10 Tips to Keep Your Pets Warm and Safe This Winter
Winter is upon us! And while many folks are excited to get out their skis and head for the mountains… it’s important to remember that winter can be too cold for some of our pets to be outdoors for more than a short time. Keep reading for 10 tips to keep your pets warm and safe this winter while still enjoying outdoor winter activities.
As we shiver into the coldest days of the year, it’s important to remember some breeds of pets are better at coping with the winter chill than others. So here are 10 tips on how to keep your pets warm and safe this winter.
1. Limit outdoor time
Some breeds are built for the winter! Others, not so much. Even when it’s cold and wet, and in some states, very, VERY cold, our pets still want to go outside. So it’s important to make sure they can cope with the winter conditions where you live.
Bigger, furrier dog breeds, and those bred for the cold, can cope quite well in wintry conditions. But many short-haired and smaller size dogs can’t handle the extreme weather as adeptly. So it’s important to understand your pets’ breed and the temperatures they can tolerate without jeopardizing their safety. Puppies and kittens are especially less tolerant of the cold because they have less fat and muscle to protect and insulate them.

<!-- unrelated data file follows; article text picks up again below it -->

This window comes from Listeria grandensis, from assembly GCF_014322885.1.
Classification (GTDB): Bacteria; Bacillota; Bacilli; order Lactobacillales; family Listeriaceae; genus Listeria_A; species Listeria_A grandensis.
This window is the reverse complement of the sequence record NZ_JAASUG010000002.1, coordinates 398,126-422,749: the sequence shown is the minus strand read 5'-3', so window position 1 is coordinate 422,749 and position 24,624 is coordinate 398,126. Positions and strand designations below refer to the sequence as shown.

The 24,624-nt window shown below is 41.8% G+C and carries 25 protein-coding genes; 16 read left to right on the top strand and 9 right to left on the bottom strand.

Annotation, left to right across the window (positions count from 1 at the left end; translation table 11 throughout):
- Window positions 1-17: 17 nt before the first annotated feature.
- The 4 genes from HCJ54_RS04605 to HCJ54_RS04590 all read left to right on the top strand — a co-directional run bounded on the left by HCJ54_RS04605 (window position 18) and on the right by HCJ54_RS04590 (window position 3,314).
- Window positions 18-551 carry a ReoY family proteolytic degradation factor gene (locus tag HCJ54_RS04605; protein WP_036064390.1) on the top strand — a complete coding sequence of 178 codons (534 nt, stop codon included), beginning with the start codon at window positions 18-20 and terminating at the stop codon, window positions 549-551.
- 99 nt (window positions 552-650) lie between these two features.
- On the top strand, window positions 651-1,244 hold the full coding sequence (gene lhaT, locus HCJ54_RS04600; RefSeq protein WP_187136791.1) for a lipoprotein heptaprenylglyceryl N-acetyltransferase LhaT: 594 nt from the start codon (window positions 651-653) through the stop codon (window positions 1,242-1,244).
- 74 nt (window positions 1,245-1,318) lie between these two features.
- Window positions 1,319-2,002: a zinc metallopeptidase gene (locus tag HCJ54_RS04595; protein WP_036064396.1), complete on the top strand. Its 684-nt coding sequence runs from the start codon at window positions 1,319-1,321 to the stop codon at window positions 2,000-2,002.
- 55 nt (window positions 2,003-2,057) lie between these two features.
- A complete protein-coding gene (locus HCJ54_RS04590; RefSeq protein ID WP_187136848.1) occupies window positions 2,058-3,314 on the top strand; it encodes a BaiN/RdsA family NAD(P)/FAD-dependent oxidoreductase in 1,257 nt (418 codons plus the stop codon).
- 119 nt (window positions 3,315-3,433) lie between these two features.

With any pet, when temperatures drop to freezing outside, it’s safer to keep them indoors and limit time outside to short bathroom or exercise breaks, if necessary. Puppies, small or short-haired dogs, and senior pets of any breed should only go out for very short periods of time. Some pets lose heat quickly and are at greater risk of hypothermia and frostbite. So, if it’s too cold for you, it’s most likely too cold for them too.